Different brands go for differing levels of customisation on their women’s specific bikes compared to the mens equivalent, but from what I can tell female specific road bikes are usually closer to their male equivalents than with mountain bikes. Women’s road bikes usually have a slightly shorter TT length (only by 5mm or so it would seem), and a slightly wider/shorter saddle fitted, whereas on mountain bikes it often goes a lot further with more extreme frame geometry, narrower bars, thinner grips, softer suspension, different tyres etc.

    Personally, I’d buy a bike that fits, and not worry whether or not it’s female specific. That said, if you do find a girlie road bike that fits well, you’ll save yourself a few quid on having to replace the saddle at least.

    Onto the rest of the specs… First question, how much road riding have you done before? Second question, how much are you likely to do? Thirdly, how fast do you want to actually go?

    I’d view 10spd as a “nice to have” rather than a necessity. To be honest, I’m still amazed just how well my 9spd Tiagra works. Its miles better than the Deore level MTB equivalent in smoothness and function. And the difference between only having 9 gears and 10 gears is less noticable on a road bike than on a mountain bike oddly enough. If a 9spd bike came with too small a cassette, you can always still buy a lower ratio cassette to help get up the climbs anyway for £25 or so.

    I’d also consider a triple rather than a double chainset. Compacts are a halfway house, that IMO (and I’ve got one) are neither one thing nor the other. I often find I’m riding along thinking the 34T chainring is too small, and the 50T too big, so I’d like to be sat riding along in a gear inbetween. The triple, with its 30/39/50 ratios, offers just that, and still has the outer ring for top speed, but also a slightly lower ring for helping get up the climbs too, and all for less than 1/2lb weight penalty. If of course you’ve got thighs like Chris Hoy’s, and think nothing of averaging 25mph on the flat, then ignore everything I’ve said, and get a 39/53 double setup instead.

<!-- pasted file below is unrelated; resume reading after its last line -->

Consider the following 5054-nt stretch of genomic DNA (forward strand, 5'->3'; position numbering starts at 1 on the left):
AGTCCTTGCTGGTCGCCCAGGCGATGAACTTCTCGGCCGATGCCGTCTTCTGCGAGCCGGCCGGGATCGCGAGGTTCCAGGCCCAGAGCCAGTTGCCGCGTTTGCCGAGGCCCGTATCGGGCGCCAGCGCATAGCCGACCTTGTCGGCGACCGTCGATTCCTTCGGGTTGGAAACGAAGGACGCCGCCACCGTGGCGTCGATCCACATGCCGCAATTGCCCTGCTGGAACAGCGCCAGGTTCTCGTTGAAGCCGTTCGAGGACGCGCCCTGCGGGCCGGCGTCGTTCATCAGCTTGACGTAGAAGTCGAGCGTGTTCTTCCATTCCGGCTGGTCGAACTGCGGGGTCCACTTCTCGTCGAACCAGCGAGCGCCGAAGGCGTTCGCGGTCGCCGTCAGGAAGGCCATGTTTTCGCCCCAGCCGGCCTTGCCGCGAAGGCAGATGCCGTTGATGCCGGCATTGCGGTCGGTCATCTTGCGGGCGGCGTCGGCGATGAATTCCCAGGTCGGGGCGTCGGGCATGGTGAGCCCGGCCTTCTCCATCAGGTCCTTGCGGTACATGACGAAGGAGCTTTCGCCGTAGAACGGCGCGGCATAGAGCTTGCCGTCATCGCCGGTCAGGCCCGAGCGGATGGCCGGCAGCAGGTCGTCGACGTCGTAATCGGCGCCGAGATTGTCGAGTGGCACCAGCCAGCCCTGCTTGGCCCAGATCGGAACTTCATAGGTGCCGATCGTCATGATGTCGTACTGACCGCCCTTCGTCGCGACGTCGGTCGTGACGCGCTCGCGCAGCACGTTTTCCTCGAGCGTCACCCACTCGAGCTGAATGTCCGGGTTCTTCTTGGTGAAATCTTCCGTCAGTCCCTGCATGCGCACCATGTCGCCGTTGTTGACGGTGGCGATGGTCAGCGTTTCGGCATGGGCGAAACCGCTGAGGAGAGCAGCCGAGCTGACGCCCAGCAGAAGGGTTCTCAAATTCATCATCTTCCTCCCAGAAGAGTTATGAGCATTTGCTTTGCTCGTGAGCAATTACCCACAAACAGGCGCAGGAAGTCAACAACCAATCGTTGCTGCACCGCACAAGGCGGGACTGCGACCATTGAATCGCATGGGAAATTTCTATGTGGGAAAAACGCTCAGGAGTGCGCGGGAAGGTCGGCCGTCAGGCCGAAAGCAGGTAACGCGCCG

With a bad back to consider, and I’m assuming the money you’re planning on spending on the bike and the questions you’re asking you’re not planning on winning any events, I’d not look at something full on head down arse up. Something with slightly more relaxed geometry, or “sportive geometry” as it’s often known, will suit better. Top Tubes are usually a tiny bit shorter, head tubes longer for a slightly more upright stance, and they often come with shallow drop bars.

    I ride a Giant Defy 2 myself, which fits most of the above criteria and is a great bike for the money. They also do a women’s version called the Avail. Would happily recommend either to anyone looking for a first road bike. There’s also a few bargains around too right now. Giant sizes work slightly differently to normal as they’re “compact”, so if you need a 50cm frame normally, you’d need Giant’s 46.5cm (S) frame, or if you’d normally ride a 54cm as I would, you need their 50cm (M) frame.

    Something like this would suit the bill perfectly I reckon, or the female specific version of the same bike… Whichever fitted better, and you preferred the look/feel of.

    m1kea
    Member

    I’d definitely start with getting your measurements worked out (no not those sort of measurements you pervs :roll:)

    Leg and torso length are the two key ones to work to and in many respects torso length is the more important. – Too long a frame is never going to be comfortable though a taller seatpost and longer handlebar stem can help off set a slightly smaller frame.

    If you are going to do triathlons you’ll want a set of aero bars which get you into more of a streamlined tuck position. This also brings you forward on the bike which highlights the importance of getting the right sized frame.

    Try as many bikes as you can and as Mungechick says, definitely take a cycling friend with you.

    Other than the more girly colours, a women specific frame isn’t necessarily the right choice but a women’s saddle will be. – Factor in to replace this, even on a women’s bike.

    Good luck with the search